Sunday Scribbling--Chronicles of Nora (a fiction)
“That’s because they are passionate, intense people, who live and love hard,” piped up his sister, Marisol. She sounded just like Tia Patricia when she said that; like she was repeating an old story, down to the tone of voice.
I stayed silent, I did that a lot in those days. But I remember what I was thinking, “I believe in happily ever after.” I did because I saw it. My Papi was devoted to my mother, Nora. Everyone knew it, and everyone said it to me all of the time. “You’re so lucky Maritza. Tia Nora is like…a saint, or something. She never even gets mad! And your parents are so cute! Ay, so in love!”
And they were…almost always together at these weekend parties, when usually the couples broke off into their units, wives in the kitchen stirring an endless pot of mole, or giving the babies bits of arroz to whet their appetite. Doctors be damned! Husbands in the living room drinking cerveza and paying cards. Only my parents fought this separation, so standard it almost seemed like nature. They sat apart in the corner of the living room, watching the men play, always in deep conversation. Every now and then Mami would run into the kitchen for something, and Papi would just watch the space where she was until she returned to fill it. But lately Papi would bring me to the weekend parties alone, at Mami’s urging, because she was so sick. El cancer. I wasn’t supposed to know that, but of course, I did.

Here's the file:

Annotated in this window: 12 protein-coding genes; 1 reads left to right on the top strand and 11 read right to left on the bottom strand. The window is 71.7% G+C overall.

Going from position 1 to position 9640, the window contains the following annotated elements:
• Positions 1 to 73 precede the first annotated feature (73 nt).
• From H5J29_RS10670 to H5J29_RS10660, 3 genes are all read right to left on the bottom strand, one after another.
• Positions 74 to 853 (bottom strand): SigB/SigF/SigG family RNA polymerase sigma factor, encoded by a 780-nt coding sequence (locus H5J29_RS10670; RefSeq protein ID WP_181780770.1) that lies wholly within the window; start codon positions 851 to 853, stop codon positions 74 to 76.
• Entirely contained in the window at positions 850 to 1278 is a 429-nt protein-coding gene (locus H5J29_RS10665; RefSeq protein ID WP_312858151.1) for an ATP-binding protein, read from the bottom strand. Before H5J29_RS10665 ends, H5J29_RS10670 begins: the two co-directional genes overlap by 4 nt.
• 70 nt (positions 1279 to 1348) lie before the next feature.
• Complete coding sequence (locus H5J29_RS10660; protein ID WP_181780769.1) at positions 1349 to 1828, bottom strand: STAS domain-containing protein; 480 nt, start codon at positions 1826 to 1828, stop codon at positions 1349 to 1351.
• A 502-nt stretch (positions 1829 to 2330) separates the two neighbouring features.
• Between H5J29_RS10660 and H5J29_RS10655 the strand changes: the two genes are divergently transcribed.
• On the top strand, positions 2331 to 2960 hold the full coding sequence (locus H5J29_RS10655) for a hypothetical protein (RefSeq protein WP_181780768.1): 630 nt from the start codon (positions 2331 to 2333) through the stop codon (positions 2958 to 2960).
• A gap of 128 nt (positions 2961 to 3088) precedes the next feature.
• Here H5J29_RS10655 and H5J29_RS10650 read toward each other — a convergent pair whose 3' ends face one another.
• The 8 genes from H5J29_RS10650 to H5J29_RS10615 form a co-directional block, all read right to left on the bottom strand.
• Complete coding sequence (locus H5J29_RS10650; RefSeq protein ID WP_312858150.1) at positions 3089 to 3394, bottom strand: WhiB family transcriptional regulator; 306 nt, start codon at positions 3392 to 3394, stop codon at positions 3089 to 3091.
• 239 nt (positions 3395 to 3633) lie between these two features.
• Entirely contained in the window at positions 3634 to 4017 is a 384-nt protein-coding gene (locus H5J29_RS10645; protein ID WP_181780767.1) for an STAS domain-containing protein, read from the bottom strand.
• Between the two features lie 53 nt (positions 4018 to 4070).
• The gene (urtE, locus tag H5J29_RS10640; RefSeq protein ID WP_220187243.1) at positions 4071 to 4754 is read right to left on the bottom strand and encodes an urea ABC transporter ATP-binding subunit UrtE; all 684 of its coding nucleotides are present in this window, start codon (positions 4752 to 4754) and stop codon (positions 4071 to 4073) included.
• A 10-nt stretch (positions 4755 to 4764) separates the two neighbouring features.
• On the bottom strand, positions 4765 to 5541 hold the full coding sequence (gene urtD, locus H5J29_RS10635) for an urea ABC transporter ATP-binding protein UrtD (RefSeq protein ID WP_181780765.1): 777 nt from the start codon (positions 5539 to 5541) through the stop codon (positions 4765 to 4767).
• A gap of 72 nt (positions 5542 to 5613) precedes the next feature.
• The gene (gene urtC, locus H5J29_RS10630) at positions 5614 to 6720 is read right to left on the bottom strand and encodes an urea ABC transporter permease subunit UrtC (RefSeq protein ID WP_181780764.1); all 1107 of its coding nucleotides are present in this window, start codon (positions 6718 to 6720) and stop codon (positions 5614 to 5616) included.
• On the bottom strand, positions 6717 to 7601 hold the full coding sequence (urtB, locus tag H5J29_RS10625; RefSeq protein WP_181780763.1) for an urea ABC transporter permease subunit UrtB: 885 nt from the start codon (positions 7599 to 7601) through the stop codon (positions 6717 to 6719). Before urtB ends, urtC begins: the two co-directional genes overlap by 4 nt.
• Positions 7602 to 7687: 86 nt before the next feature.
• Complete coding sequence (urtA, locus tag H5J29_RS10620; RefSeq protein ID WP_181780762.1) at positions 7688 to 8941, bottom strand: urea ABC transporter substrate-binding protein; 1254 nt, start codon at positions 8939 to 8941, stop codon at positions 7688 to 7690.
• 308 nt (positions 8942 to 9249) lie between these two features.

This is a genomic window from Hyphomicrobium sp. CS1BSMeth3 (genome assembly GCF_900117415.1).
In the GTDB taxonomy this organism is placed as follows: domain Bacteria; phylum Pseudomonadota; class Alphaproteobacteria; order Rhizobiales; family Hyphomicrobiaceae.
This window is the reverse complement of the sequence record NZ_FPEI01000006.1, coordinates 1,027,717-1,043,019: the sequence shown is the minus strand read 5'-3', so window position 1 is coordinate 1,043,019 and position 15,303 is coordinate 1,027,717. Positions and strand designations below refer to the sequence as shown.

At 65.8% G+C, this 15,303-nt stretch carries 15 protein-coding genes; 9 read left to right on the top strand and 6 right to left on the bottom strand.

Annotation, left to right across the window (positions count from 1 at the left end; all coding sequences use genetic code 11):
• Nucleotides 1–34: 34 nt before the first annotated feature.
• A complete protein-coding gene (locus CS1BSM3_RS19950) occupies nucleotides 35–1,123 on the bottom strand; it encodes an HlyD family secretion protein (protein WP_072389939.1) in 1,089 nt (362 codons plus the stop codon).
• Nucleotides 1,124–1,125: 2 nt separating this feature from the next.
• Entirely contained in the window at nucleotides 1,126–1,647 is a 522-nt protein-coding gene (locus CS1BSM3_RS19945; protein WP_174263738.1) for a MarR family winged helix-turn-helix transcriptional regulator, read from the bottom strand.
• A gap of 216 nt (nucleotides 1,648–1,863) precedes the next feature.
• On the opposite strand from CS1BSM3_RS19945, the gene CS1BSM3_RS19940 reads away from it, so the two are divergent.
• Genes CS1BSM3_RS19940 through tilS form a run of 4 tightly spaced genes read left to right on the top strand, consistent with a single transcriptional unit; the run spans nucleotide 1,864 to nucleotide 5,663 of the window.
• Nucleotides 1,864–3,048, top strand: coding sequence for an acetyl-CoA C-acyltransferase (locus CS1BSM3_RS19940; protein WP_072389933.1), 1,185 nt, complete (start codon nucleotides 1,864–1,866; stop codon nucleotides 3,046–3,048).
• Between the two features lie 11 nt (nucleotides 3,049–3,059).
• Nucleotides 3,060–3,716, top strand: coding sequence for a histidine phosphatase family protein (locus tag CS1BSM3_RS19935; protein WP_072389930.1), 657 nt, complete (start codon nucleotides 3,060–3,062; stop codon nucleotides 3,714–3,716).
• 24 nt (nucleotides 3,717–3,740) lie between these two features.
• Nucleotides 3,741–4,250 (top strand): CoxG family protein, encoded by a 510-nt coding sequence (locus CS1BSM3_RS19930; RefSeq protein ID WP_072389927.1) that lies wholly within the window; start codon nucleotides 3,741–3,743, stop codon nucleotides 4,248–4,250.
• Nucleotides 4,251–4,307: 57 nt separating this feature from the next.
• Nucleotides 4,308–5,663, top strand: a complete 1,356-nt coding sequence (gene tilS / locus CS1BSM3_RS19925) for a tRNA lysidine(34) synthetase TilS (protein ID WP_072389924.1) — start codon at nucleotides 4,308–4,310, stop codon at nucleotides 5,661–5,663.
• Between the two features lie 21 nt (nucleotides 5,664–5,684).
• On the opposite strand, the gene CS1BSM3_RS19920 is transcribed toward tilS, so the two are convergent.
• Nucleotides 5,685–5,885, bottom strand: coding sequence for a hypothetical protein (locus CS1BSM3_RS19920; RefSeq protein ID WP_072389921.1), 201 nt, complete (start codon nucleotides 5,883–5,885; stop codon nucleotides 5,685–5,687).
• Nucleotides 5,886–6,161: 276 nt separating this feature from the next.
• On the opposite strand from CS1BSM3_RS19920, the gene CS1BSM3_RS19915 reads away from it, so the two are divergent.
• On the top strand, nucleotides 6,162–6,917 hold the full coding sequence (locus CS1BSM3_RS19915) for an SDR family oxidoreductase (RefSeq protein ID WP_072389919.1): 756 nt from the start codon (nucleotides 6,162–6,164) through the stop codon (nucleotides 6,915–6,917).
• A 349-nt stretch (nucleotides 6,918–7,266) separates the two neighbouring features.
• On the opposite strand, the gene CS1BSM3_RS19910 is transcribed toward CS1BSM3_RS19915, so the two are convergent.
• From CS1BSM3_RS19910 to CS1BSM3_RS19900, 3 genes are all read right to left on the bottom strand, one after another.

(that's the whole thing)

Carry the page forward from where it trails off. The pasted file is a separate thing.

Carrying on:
We kids usually sat in the bedroom, balancing on the queen sized bed with the pink flouncy bedspread. There was always one adult designated to tell us stories, play games with us, and keep us out of trouble. It alternated between our youngest tia, Sonia, and our abuela.
Abuela was a wonderful storyteller, dreaming up fairy tales that were way more interesting than the stuff we read in class. It was one of those that we’d just finished hearing.